Lucy had looked for years in antique shops, at estate sales, and lately on eBay, but to no avail. Then one evening, early in the December of her thirty-first year, she saw it on her laptop screen, a nativity set like the one her father placed out every year when she was a girl. The story was that as a boy he spied it in a store window and was simply swept away. His family was not necessarily religious, yet they were not not-religious either. They fell, like so many, somewhere in between. Her father would smile and say, “My parents’ faith was nominal, Lucy, as in small. But so are mustard seeds.” But on that particular day in his boyhood there was something about the painted ceramic characters surrounding Christ’s birth that charmed him. He especially liked the angel on top holding the banner that read Gloria. So he pooled his earnings from mowing grass and purchased the manger scene. The austere collection continued on into Lucy’s childhood. Every December, for as far back as her memories held, she and her father would place each piece on a red velvet runner on the small table at the end of the hall. During the Christmas season Lucy could see just the top of it from her bed, the stable’s gable where the winged angel hovered with her tiding. That was often the very last thing she focused on before falling asleep, a seed small enough for her dreams. Gloria.
But every Eden has a serpent. Lucy’s father fell over dead while mowing the grass one summer afternoon. She was fifteen, and on that day her heart swelled into a million sorrows. Like the old fairy tales, in the wake of such tragedy her mother married a new man who had his own things and traditions and ideas, and the tiny crèche bought by a boy was not among them. At first she thought it was stored away somewhere in the attic, but she grew convinced the new man had thrown it away, one of his many acts to mark territory. In her grief and desperation to be taken care of, her mother did not resist these acts. She would say, “We’ve got to learn to get along, Lucy.”
Lucy got along until she could get away. Then she did. She attended college clear across the country, followed by studies abroad in France and Germany, and then graduate school. Next a whirlwind marriage to a man that reminded her of her father. But it turned out he was yet another man determined to mark and rule his territory, that primarily being Lucy, and she would have none of it. So almost a year to the day he said, “I do,” he drove away in search of more compliant pastures. Lucy’s college offered her a coveted teaching position. She accepted and settled into an academic rhythm that almost satisfied her. In what was surely a lifetime but seemed a blink, Lucy found herself a thirty-one-year-old divorced professor of religious history at a private school on the west coast with a faith more her grandfather’s than her father’s. Her belief felt nominal, as in small.
She knew the search to find that old nativity set bordered on magical thinking, as if finding it might mend something in her. Yet if her study of religion had taught her anything, it was that both the wise and the foolish had undertaken such quests to search long and hard to hold some small relic from yesterday in hopes it might stir like the diviner’s rod. And so this grown woman clicked the “Buy it now” button and waited for a nativity set to arrive, one like what had once swept away her father when he was but a boy. Yes, she was onto something, and like the quote she loved said, “Not to be onto something is to be in despair.”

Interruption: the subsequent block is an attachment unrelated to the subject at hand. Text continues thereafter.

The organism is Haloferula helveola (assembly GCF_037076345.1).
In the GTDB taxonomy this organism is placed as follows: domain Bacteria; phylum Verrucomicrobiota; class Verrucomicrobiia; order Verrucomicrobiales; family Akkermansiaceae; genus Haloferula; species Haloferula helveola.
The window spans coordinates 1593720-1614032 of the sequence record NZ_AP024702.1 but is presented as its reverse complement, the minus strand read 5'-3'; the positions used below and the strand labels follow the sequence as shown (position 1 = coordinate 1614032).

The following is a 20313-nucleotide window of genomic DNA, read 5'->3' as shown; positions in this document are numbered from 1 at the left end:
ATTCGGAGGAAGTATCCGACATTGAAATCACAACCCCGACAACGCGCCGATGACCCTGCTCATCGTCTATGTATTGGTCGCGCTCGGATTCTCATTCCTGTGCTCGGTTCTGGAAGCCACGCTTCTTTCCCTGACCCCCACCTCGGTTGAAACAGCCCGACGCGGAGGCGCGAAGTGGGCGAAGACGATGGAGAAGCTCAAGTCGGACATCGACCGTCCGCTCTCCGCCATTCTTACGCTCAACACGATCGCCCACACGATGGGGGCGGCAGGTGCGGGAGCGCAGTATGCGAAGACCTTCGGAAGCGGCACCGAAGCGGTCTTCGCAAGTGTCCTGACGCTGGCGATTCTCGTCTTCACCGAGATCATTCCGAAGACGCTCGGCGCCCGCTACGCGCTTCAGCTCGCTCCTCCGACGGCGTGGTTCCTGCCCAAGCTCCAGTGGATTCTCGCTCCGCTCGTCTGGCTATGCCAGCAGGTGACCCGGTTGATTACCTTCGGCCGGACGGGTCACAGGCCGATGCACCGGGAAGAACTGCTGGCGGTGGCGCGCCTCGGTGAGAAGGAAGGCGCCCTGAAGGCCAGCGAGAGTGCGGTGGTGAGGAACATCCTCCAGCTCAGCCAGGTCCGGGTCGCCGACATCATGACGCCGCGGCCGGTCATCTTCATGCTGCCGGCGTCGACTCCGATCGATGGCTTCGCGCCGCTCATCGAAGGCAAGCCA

“Is everything okay?” The UPS man noticed tears in her eyes when he handed her the package. “Yes,” Lucy said, “it’s just, I’ve just been waiting for this. You’re kind to ask.” Lucy watched him drive away in the gathering dusk, that very golden time of day. She found herself in that all too common place where the faith was about to be made sight, and she was afraid, afraid the contents of the box would not live up to her hopes. She’d experimented living with low expectations, as some people swear by. But Lucy found that a rather paltry way to live. No, there’d be no way to know unless she took a look. She had to get on with it.
The opened box revealed the scent of cedar. First she removed the crèche itself. It was just as she remembered, used and worn but in passable shape. Then there they were, the figures from her Christmases past, smaller now but such is the reality when you’re older. She took them one by one from the box—the wide-eyed shepherd with the lamb piggybacked across his shoulders, the two sheep with mouths agape, Mary and Joseph both with hands clenched to their chests and downcast eyes focused on the Christ-child awake in the hay. And then Lucy found it hard to breathe for there were the golden wings and open arms of the most beautiful angel she’d ever seen. She cradled the herald in her hands like one might a robin’s egg. There, in a faded script, on a banner draped across her angelic knees was the core of Lucy’s once-upon-a-time dreams, that mustard-seed-like word, Gloria.
No choirs of angels filled the skies that mid-December evening. No unmistakable star blazed in the East. There was nothing of that magnitude. But there was a kind man who had traveled a distance to deliver to Lucy a gift like those of the Magi. That night, as the stars began to bloom, a thirty-one-year-old divorced professor of religious history sat before a nominal, as in small, nativity set that some might say had seen better days and found herself swept away in a gloria of memory riddled with grief and happiness and sorrow and love—and hope. It is funny how sometimes the smallest things are, like grace, sufficient. And it is splendid how every now and then, the nominal things are something even more.
Cover image by Walter Chavez.